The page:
96 Saab 900 Clutch Cable: Manual vs Self-Adjusting
I have a 1996 Saab 900 and am looking to replace the clutch cable-- I'm not sure whether to go with the original Saab self adjusting cable or the manually adjusting cable. If I go with the manual, how often do I need to tighten it??
Re: 96 Saab 900 Clutch Cable: Manual vs Self-Adjusting
Just get the manually adjustable one. I just replaced mine today and I have a 96 900SE. the new clutch feels better and you only have to adjust it when the pedal has alot of "slack". that means that the pedal can be depressed about and inch before it starts operating the cable. anything more than an inch needs adjustment
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you need a new clutch, try this, apply the brake,, and try moving the car , normally when increasing the rpm's a motor (and good clutch) will win out every time, if you can raise the rpm's and it still stalls out you have other issues, But My bet would be you need a clutch replacement
Had a recent similar problem. Fortunately, my replacement cable is adjustable. As the new cable stretched, I had to take a crowbar to the the throwout lever next to the battery and lever it back while pulling off the cable (towards the battery). I then lifted the fuse box (look out for the 10mm plastic nut that holds it in on the side by the driver's side fender) on the drivers side right in front of the windshield to reach down and pull the cable up enough to reach the adjustor. When it is high enough, release the locknut and turn the adjusting nut upwards about 4 turns (both nuts on my cable were 17mm and a "stubby" is handy but not necessary. Grab the end by the battery and, making sure it is seated on the groove on the transmission, pry the lever again with the crowbar and reseat tg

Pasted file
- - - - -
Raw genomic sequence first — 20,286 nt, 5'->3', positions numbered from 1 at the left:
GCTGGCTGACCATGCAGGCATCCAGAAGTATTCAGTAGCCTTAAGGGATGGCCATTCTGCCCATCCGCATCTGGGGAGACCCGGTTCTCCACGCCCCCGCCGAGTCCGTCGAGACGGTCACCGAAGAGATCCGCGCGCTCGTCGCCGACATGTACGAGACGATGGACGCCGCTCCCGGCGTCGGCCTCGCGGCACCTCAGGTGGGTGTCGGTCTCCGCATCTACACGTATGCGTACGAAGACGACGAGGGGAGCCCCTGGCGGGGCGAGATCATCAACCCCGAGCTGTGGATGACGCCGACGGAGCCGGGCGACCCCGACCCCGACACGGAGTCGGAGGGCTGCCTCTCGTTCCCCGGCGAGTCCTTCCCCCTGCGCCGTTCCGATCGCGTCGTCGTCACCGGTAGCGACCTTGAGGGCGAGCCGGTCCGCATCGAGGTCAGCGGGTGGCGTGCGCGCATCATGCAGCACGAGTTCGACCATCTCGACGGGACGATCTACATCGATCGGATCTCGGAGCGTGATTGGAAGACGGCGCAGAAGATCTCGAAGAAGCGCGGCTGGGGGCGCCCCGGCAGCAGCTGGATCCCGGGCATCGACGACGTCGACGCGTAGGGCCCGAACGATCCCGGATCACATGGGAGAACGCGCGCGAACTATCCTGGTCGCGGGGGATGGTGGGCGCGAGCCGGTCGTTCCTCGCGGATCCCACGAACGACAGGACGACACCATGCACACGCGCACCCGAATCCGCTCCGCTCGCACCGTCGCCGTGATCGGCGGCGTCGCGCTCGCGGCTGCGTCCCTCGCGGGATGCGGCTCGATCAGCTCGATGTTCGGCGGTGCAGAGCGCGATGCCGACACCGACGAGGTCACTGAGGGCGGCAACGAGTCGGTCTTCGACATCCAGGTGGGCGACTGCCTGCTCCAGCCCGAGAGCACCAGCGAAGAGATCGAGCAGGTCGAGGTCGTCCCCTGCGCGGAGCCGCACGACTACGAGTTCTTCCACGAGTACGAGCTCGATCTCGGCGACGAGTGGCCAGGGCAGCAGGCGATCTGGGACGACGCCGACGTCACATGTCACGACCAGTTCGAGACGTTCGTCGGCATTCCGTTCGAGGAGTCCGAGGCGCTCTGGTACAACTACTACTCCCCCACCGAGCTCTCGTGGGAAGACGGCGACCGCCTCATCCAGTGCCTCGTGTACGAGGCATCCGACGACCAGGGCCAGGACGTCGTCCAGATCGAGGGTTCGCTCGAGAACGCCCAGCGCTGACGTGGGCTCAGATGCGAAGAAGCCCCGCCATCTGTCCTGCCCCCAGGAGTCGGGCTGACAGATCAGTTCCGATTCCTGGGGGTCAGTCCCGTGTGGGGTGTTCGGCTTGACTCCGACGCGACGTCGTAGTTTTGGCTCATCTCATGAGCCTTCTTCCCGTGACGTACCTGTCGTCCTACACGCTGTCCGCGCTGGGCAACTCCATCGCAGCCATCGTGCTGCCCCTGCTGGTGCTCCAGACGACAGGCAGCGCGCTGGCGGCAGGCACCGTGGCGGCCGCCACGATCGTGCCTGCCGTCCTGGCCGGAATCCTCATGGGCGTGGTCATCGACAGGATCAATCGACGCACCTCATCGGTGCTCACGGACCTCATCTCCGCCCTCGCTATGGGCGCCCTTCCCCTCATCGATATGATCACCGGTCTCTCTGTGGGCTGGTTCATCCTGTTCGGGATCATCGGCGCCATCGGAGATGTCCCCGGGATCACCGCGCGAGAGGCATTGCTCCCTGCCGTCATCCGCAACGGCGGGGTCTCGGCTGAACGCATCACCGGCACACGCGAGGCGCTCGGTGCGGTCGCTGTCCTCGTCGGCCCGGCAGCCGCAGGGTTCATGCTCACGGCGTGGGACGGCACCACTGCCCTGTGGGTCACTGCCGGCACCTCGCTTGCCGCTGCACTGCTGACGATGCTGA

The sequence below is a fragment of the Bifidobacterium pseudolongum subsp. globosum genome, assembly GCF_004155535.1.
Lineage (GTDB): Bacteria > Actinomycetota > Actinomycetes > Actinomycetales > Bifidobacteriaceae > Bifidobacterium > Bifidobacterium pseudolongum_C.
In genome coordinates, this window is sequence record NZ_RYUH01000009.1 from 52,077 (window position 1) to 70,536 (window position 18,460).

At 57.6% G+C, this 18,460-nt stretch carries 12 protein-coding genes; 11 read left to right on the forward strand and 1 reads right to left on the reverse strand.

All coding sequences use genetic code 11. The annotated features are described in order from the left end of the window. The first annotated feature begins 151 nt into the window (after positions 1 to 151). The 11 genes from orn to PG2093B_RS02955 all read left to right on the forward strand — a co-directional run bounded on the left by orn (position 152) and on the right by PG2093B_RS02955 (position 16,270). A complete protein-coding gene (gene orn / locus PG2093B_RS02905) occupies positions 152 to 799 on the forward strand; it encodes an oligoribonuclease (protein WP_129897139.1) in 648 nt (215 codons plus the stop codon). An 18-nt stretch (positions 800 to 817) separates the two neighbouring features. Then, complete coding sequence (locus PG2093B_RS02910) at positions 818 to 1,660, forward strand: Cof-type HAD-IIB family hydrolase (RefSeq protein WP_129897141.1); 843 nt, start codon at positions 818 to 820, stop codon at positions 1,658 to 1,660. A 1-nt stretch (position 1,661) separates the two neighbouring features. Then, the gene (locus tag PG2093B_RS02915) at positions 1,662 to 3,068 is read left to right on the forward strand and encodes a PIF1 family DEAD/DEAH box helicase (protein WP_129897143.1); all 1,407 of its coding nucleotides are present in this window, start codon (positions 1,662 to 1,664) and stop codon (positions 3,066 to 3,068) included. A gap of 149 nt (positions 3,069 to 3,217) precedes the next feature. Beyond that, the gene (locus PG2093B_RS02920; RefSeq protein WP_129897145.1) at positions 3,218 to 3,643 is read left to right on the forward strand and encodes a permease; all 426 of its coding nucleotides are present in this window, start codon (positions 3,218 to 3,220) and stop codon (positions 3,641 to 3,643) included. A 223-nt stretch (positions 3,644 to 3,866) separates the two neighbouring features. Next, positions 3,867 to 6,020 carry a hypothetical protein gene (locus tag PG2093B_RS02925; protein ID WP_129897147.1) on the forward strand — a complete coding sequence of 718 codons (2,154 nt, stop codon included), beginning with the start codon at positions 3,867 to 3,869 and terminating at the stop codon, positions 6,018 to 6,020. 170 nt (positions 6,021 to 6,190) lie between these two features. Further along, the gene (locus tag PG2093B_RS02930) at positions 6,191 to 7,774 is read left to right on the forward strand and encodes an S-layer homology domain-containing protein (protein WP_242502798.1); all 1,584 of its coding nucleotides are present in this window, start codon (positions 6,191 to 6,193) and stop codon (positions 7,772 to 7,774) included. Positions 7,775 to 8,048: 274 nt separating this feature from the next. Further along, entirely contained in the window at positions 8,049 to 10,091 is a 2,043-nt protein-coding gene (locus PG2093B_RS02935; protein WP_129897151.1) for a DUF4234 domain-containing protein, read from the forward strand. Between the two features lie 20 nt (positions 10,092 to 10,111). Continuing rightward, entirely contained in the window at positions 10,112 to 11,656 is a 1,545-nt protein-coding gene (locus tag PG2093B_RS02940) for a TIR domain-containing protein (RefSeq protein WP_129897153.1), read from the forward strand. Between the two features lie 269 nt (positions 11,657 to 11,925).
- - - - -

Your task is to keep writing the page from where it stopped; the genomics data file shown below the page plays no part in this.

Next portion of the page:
he cable end in the lever. I have had to readjust the cable twice more before it settled in a comfortableplace, but once you get the hang of it, it only takes about 10 minutes.
1. Remove the battery. 2. Remove the clutch cable end from the clutch arm end at the wire stop. 3. Slide out the rubber doughnut from the gearbox housing which holds the clutch cable 4. Move the distribution box nut and the alarm pin attached to it (some modules) 5. Disconnect the clutch cable holder from the fender and the data link holder. 6. Remove the drivers lower panel below the steering wheel and remove the air duct as well as the knee shield. 7. Slide out the fuse box holder and ICE Box (should be a black box with many wires going to it). You can remove the instrument cluster at this point but you can also do this without removing the cluster with a little patience 8. Move the pedal spring to one side and remove the eye catch for the cable. 9. Remove the clutch cable by pulling it out from the engine compartment 10. Reinstall in the reverse. Saab actually came out with a bulletin which Needed one to install two washers at the back of the new cable instead of one. The factory cable comes with one but you can remove the 2nd washer off the old cable and install it on the new cable so two exist. This helps take up excessive pedal slack.
Unfortunately, this model uses a clutch cable. The internal shaft (in the bell housing) eventually suffers from galling and crud accumulation. This puts enormous strain on the cable which may even break. The cable is self-adjusting but occasionally may need a little manual help. If you undo the nut (far lower right side of the box in American cars) and the clips holding the fuse box to the firewall you can lift it aside and see the cable where it exits the firewall. Grasp the large spring that surrounds the sheath and gently tug upwards. You should hear a click or two or three as the adjusting ratcheting mechanism operates. If you do not, tug a little more forcefully, but do not **** the cable as you can cause the ratcheting mechanism to fail. You will now have less free play of the clutch pedal and easier operation of the clutch. Order a new cable now and carry it in your trunk. You will be needing it soon.